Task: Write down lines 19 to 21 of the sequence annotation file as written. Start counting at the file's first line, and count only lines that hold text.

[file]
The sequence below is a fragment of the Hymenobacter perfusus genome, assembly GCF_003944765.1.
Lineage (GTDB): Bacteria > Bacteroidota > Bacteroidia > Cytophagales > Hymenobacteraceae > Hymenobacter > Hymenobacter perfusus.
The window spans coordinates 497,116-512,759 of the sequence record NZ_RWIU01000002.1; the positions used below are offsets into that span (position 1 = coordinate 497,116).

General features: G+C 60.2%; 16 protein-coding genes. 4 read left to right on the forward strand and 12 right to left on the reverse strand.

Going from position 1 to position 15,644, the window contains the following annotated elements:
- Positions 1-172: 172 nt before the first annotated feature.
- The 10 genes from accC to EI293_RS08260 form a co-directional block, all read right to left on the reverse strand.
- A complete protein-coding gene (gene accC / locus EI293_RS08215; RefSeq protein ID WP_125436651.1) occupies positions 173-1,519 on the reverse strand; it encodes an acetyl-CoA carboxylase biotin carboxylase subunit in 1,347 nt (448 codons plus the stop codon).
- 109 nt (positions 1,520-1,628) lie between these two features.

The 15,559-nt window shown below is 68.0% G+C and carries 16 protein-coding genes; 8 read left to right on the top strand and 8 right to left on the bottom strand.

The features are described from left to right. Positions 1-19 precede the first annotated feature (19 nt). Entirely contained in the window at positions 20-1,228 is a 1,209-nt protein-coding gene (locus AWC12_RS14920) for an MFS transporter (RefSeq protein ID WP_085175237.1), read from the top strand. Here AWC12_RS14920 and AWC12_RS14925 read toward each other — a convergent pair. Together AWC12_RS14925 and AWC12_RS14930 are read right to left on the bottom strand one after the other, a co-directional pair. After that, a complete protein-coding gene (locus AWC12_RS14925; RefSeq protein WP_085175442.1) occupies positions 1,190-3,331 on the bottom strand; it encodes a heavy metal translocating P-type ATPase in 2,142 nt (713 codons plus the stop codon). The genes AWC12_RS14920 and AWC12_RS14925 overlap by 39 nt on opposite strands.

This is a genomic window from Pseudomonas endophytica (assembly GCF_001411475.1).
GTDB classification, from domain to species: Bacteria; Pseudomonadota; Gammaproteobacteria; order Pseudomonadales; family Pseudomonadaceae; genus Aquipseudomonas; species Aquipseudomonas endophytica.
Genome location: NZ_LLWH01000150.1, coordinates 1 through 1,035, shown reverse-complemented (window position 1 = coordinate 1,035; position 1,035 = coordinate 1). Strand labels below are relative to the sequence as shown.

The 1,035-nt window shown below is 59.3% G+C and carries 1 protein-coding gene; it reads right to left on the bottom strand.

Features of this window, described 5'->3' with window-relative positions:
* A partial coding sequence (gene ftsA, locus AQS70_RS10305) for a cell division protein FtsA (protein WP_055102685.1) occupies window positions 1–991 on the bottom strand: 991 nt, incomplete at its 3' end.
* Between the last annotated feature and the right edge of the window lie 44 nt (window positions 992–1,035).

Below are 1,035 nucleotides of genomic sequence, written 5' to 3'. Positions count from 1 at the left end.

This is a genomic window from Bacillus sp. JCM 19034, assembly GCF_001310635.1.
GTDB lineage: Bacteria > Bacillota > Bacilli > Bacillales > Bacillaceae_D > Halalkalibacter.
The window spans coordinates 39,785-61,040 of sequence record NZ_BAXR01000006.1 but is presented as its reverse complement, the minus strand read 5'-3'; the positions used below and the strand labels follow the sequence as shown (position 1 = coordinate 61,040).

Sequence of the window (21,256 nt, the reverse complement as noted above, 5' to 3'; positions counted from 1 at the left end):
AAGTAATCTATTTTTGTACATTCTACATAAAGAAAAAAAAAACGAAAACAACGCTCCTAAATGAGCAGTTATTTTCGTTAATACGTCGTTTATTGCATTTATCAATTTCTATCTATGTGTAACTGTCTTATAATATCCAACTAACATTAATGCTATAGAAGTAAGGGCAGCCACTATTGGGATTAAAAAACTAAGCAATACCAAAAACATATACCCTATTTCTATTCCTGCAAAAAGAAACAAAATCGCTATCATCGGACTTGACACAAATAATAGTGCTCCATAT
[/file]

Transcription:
Below are 1,035 nucleotides of genomic sequence, written 5' to 3'. Positions count from 1 at the left end.

This is a genomic window from Bacillus sp. JCM 19034, assembly GCF_001310635.1.
GTDB lineage: Bacteria > Bacillota > Bacilli > Bacillales > Bacillaceae_D > Halalkalibacter.